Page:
Roxy Music founder and art rock crooner Bryan Ferry doesn't mind stepping back in time – in fact the 73-year-old finds comfort waltzing to the beat of the past. His forthcoming album Bittersweet sees Ferry reinterpret Roxy Music classics from the self-titled 1972 debut, this time with an orchestra.
His decision to head back to the jazz age is in part owed to writing the film score for the Netflix series Babylon Berlin last year, in which he also appears as a cabaret singer. "I like going back in time, it's a nice place to be," says Bryan Ferry who has sustained a 45-year career across eight albums with Roxy Music and 15 as a solo artist. "I'm not one of those artists who won't go back and listen to what I've done before or re-record it. You can always look back and think you could have done something better or didn't do it well enough. Like most creatives I have my ups and downs, but it's good to remember the positives."
Ferry has enjoyed a steady career over the decades with No. 1 albums including Stranded in 1973, Flesh and Blood in 1980 and Avalon in 1982. There's been 11 top 10 singles in the UK and a No. 1 spot when he covered John Lennon's Jealous Guy in 1980. He wrote Love Is the Drug in the '70s and covered blues man Wilbert Harrison's Let's Stick Together which also became a chart-topping hit, but Ferry became equally adored for his English fashion strut – the way he merged '50s crooner with '70s cocktail hour was his alone.
When Ferry emerged in 1970 with Roxy Music, Marc Bolan and his band T-Rex was taking psych glam and spandex rebellion to stretchy limits while David Bowie was hanging around creating sci-fi looks with vaudeville rock, but nobody did debonair like Ferry. He leaped from the same bright lights of glam but gave it a peacock makeover with tailored suits from Savile Row. London fashion designer Antony Price was responsible for his stage outfits – the famous white tuxedo worn in the video clip for Let's Stick Together featuring his then girlfriend Jerry Hall a highlight. Then there was Ferry poolside in a bow tie – suggestive, never sleazy.
"I have always been fascinated with fashion ever since I was young," says Ferry, who had a part time job working for a Newcastle tailor. It was there he spent every Saturday morning surrounded by fabrics, sketches and tailoring know-how that afforded him new records each week but also a taste for classicism. "I was also fascinated by movie stars and musicals – Fred Astaire, Gene Kelly and Carey Grant all inspired my style," he adds. "They always wore a beautiful suit and of course hats as well. People took a lot of care in the way they dressed, men's clothing was very tailored and smart and I still cherish that look. It's classic."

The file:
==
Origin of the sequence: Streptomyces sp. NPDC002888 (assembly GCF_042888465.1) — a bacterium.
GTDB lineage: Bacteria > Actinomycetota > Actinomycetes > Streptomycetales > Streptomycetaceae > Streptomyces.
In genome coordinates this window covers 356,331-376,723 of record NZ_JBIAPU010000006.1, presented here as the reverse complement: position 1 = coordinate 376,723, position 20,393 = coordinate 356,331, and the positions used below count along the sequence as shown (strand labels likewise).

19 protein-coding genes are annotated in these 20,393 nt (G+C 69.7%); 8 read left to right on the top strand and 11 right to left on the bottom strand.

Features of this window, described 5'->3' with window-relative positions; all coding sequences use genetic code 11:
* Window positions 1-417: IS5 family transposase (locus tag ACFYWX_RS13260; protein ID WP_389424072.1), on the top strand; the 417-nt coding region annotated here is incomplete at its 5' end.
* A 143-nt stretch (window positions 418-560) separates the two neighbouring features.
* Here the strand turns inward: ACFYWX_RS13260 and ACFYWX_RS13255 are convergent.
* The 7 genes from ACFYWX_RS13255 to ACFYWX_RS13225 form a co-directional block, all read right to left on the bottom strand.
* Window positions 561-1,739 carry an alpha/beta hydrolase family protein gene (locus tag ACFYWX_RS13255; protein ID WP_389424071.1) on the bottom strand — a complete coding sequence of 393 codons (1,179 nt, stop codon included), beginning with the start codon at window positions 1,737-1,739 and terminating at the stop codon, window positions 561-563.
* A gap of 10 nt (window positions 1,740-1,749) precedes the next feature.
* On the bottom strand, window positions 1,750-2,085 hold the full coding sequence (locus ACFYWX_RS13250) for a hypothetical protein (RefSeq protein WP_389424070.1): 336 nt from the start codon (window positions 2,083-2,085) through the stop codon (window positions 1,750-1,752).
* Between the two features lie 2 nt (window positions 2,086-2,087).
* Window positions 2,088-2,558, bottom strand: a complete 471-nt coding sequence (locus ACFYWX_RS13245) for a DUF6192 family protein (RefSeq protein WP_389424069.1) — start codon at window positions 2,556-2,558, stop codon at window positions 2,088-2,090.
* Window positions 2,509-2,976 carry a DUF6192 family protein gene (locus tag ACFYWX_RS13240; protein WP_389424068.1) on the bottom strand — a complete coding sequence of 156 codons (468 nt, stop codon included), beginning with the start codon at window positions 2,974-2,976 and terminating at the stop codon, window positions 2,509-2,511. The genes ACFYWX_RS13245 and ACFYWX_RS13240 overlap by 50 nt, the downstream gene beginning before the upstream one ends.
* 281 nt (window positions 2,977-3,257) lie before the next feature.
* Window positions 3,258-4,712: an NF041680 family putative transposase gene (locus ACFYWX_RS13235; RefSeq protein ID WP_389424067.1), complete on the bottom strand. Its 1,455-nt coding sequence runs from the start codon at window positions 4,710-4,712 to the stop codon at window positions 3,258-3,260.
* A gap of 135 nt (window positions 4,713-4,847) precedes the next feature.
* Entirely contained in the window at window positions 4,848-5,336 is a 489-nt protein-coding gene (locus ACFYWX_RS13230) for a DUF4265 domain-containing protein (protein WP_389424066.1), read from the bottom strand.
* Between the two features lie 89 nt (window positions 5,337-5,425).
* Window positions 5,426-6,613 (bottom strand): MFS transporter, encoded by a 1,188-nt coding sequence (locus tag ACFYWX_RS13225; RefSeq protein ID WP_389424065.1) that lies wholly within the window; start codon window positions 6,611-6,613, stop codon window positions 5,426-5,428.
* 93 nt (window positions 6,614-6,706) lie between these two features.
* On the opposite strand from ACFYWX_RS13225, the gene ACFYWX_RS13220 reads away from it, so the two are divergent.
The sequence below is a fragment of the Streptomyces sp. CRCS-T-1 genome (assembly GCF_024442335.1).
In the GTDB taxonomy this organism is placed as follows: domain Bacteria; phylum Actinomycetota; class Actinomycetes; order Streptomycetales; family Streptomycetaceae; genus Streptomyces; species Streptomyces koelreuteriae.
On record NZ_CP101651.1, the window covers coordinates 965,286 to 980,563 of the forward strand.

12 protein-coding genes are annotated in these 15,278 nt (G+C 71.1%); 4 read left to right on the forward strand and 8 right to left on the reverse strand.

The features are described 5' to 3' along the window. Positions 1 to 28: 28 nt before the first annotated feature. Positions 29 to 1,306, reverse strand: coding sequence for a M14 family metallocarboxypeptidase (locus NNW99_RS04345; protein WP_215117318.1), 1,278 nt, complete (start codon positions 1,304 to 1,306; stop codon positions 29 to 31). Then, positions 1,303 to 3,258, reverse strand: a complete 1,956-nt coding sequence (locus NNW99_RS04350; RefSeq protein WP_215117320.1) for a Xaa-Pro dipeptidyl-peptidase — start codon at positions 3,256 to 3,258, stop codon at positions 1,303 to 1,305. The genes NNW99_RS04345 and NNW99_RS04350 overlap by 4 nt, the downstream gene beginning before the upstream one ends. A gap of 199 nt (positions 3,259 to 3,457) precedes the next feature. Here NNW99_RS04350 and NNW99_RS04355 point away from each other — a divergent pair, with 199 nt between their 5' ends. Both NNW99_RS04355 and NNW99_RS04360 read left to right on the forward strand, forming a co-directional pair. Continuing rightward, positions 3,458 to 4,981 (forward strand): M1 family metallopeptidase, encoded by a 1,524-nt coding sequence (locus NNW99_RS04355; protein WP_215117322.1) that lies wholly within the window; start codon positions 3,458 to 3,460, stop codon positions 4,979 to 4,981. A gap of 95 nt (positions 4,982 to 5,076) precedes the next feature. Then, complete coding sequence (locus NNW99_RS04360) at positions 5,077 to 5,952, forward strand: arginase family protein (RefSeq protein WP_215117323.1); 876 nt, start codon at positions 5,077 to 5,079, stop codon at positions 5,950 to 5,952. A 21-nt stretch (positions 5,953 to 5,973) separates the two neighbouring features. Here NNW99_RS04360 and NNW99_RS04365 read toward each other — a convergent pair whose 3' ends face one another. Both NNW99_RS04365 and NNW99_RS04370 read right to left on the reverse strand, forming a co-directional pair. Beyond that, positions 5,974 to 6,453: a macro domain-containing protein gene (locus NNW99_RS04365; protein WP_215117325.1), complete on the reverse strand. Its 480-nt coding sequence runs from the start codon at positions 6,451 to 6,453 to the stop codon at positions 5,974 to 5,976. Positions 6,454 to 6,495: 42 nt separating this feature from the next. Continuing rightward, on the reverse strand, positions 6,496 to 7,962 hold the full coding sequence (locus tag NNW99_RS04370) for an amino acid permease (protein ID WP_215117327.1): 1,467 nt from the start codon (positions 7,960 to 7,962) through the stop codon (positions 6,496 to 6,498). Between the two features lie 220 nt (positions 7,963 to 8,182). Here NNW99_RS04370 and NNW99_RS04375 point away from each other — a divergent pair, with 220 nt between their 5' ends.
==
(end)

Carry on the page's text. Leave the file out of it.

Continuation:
He admits he still loves to wear a tie and describes his style conservative and classic. "To this day I dress the same way," he says. Ferry is also an avid art collector, and says he would have become an art teacher if music hadn't come knocking. "I must have been born under a lucky star," he reflects of his charmed life in the spotlight.
Ferry says art is the drug that fuels his fire. "Art is a big part of my life," says Ferry. "I collect art from early 20th century British artists – those from the Bloomsburg Group like post-impressionist painter Vanessa Bell, Duncan Grant and many others from that time like Wyndham Lewis, Walter Sickert and war artists Paul and John Nash ... I love the 1900s to 1940s and seeing them gives me great pleasure."
One night in August, 1988, after a Roxy Music show in New York, Ferry recalls meeting artist Jean-Michel Basquiat. "I saw Jean Michel the night he died," says Ferry. "We had a party and he came to that to hang out and the next day he was dead, it was very sad. He was way too young."
With the loss of greats such as David Bowie and Tom Petty, Ferry feels blessed with good health and good times. Earlier this year, his former wife Lucy Birley who he was married to for 20 years and had four sons with, died at the age of 58. "I have had a lot of friends die in the last few years and it's all been really quite sad," he says. "I've gone to church more than I care to for memorial services. But I do like ritual and going inside churches, they're peaceful places and sometimes very beautiful too. For me, it's a chance to think if there really is something else out there. I do wonder."